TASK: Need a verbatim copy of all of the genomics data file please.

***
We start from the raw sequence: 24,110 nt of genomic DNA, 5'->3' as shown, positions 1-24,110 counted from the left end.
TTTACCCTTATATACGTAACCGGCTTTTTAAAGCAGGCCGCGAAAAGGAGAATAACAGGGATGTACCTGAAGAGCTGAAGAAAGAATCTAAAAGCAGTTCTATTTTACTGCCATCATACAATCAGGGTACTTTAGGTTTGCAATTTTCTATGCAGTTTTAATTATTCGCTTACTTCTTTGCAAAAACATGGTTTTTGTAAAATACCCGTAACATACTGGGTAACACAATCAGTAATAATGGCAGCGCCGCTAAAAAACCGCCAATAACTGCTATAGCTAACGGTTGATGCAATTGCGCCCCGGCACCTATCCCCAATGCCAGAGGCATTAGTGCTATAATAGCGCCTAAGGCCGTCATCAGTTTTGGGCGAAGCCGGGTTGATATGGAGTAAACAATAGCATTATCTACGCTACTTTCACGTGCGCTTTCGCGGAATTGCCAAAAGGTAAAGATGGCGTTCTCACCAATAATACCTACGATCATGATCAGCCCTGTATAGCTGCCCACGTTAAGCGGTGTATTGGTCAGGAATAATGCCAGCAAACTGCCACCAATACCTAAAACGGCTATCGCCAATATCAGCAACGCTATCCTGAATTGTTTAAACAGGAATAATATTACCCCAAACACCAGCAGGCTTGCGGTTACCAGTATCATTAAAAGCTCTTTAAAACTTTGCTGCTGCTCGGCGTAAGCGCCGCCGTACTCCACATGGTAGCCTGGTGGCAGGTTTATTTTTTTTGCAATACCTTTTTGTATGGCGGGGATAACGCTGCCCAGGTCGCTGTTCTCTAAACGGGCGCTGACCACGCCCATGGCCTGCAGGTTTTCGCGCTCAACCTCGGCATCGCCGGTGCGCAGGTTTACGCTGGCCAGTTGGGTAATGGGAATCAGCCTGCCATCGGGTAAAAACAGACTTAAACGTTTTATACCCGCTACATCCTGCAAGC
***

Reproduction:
We start from the raw sequence: 24,110 nt of genomic DNA, 5'->3' as shown, positions 1-24,110 counted from the left end.
TTTACCCTTATATACGTAACCGGCTTTTTAAAGCAGGCCGCGAAAAGGAGAATAACAGGGATGTACCTGAAGAGCTGAAGAAAGAATCTAAAAGCAGTTCTATTTTACTGCCATCATACAATCAGGGTACTTTAGGTTTGCAATTTTCTATGCAGTTTTAATTATTCGCTTACTTCTTTGCAAAAACATGGTTTTTGTAAAATACCCGTAACATACTGGGTAACACAATCAGTAATAATGGCAGCGCCGCTAAAAAACCGCCAATAACTGCTATAGCTAACGGTTGATGCAATTGCGCCCCGGCACCTATCCCCAATGCCAGAGGCATTAGTGCTATAATAGCGCCTAAGGCCGTCATCAGTTTTGGGCGAAGCCGGGTTGATATGGAGTAAACAATAGCATTATCTACGCTACTTTCACGTGCGCTTTCGCGGAATTGCCAAAAGGTAAAGATGGCGTTCTCACCAATAATACCTACGATCATGATCAGCCCTGTATAGCTGCCCACGTTAAGCGGTGTATTGGTCAGGAATAATGCCAGCAAACTGCCACCAATACCTAAAACGGCTATCGCCAATATCAGCAACGCTATCCTGAATTGTTTAAACAGGAATAATATTACCCCAAACACCAGCAGGCTTGCGGTTACCAGTATCATTAAAAGCTCTTTAAAACTTTGCTGCTGCTCGGCGTAAGCGCCGCCGTACTCCACATGGTAGCCTGGTGGCAGGTTTATTTTTTTTGCAATACCTTTTTGTATGGCGGGGATAACGCTGCCCAGGTCGCTGTTCTCTAAACGGGCGCTGACCACGCCCATGGCCTGCAGGTTTTCGCGCTCAACCTCGGCATCGCCGGTGCGCAGGTTTACGCTGGCCAGTTGGGTAATGGGAATCAGCCTGCCATCGGGTAAAAACAGACTTAAACGTTTTATACCCGCTACATCCTGCAAGC